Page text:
ZenMuse, a Singaporean company, participated in the event with the slogan, “ZenMuse-an expert in professional agricultural drones”, noticeably displayed at their booth. The company’s interpreter, Thuy Trang, said ZenMuse is seeking more local retail partners. The firm planned to hold the grand inauguration of its first office in Vietnam in Can Tho on November 16, introducing its two drone products to farmers with prices ranging between VND285 million and VND310 million.

According to Trang, “ZenMuse intends to grow its business in the Mekong Delta further.”

Additionally, many visitors to the expo were astounded by the technological breakthroughs in grinder, huller and color-softer equipment supplied by businesses such as Bui Van Ngo, Bui Van, DCT and CNC. The machines could weigh tons and span an area as large as a two-story building. Using Japanese cutting-edge electromechanics, the system keeps the product quality consistent throughout various rice-processing stages, including husking, separating, whitening, polishing and screening.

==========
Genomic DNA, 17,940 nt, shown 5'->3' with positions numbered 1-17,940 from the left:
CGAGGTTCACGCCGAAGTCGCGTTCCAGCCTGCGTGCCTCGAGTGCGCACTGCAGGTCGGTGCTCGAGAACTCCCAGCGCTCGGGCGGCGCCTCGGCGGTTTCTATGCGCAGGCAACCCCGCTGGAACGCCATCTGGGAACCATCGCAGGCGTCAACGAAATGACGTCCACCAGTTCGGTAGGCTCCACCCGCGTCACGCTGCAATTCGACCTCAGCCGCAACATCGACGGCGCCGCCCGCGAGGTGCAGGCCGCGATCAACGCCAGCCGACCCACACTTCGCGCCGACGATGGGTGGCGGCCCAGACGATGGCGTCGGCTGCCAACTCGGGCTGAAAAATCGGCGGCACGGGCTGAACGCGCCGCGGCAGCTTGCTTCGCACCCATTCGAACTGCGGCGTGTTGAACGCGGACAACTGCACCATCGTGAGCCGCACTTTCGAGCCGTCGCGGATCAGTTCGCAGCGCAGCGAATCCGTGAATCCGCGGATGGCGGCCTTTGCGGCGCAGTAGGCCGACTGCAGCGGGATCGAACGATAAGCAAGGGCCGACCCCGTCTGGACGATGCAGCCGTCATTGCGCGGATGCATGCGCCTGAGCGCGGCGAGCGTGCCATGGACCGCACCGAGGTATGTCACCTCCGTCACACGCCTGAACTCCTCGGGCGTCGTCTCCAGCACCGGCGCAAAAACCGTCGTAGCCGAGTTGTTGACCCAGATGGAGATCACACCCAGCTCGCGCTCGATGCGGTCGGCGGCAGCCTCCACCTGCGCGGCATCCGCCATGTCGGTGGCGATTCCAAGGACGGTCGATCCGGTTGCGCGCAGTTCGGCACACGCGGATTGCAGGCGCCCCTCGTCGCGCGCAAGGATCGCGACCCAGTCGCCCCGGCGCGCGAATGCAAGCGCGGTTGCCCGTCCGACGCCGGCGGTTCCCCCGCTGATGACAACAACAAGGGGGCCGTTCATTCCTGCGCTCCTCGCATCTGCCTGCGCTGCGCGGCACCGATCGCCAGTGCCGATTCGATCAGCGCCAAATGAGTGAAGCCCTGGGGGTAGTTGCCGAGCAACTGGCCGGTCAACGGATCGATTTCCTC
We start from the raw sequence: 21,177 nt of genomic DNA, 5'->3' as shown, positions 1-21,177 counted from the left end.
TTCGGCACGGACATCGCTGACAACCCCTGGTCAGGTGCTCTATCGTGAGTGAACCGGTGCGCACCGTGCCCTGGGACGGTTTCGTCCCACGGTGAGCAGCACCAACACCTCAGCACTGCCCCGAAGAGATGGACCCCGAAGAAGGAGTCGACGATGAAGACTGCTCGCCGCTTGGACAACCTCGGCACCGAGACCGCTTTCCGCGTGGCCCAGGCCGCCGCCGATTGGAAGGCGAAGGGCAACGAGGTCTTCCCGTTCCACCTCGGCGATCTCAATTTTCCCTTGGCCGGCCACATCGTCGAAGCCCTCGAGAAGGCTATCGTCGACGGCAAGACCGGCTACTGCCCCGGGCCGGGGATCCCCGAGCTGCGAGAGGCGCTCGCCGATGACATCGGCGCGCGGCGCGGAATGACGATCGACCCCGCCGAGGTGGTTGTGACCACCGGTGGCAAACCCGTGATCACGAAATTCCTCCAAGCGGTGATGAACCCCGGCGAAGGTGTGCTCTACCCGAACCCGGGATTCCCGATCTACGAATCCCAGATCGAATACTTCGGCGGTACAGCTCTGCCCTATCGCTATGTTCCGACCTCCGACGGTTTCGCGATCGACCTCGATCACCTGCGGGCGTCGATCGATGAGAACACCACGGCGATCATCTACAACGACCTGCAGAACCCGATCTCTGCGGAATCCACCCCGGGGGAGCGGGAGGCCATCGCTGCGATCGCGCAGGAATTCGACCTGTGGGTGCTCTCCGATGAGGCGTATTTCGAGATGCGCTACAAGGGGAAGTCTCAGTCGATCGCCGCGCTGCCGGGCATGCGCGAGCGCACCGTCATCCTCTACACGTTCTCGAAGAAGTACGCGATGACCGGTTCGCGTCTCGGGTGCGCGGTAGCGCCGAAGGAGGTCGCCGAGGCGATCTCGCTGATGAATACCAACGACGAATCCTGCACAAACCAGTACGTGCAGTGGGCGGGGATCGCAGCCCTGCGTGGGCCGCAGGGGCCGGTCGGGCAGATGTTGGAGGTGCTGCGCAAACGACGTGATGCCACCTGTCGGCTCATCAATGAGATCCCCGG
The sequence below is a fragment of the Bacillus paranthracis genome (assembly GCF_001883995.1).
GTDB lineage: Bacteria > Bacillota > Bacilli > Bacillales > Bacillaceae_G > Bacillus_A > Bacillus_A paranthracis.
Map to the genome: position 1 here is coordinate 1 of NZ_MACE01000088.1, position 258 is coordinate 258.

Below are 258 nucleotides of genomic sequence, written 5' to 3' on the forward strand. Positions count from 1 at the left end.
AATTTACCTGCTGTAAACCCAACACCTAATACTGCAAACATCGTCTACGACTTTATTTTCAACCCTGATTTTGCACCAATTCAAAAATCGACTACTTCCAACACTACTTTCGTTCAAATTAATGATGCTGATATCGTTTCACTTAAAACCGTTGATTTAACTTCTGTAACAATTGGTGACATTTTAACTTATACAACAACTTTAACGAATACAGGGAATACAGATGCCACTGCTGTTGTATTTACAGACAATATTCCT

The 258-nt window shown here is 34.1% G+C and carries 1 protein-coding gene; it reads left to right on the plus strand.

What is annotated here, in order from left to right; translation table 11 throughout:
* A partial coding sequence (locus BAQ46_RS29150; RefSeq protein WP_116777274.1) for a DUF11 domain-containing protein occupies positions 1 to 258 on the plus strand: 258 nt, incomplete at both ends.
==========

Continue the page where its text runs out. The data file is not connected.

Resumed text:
By and large, prices for the products range from VND98 million to VND617 million to satisfy the demands of various customer segments. Meanwhile, the overall cost of a spikelet-to-white-rice machine might vary between VND3.4 billion and 38.5 billion for an output capacity of 8, 12, 14, 15, or 24 tons per hour.

Bui Trong Hieu, director of Bui Van Mechanical Industrial Production Company Limited, said the machines allow rice products to meet requirements to serve domestic and export demand. The proportion of finished items must be between 67% and 69%, with long and thin uncooked grains being consistent in size and shape throughout the phases.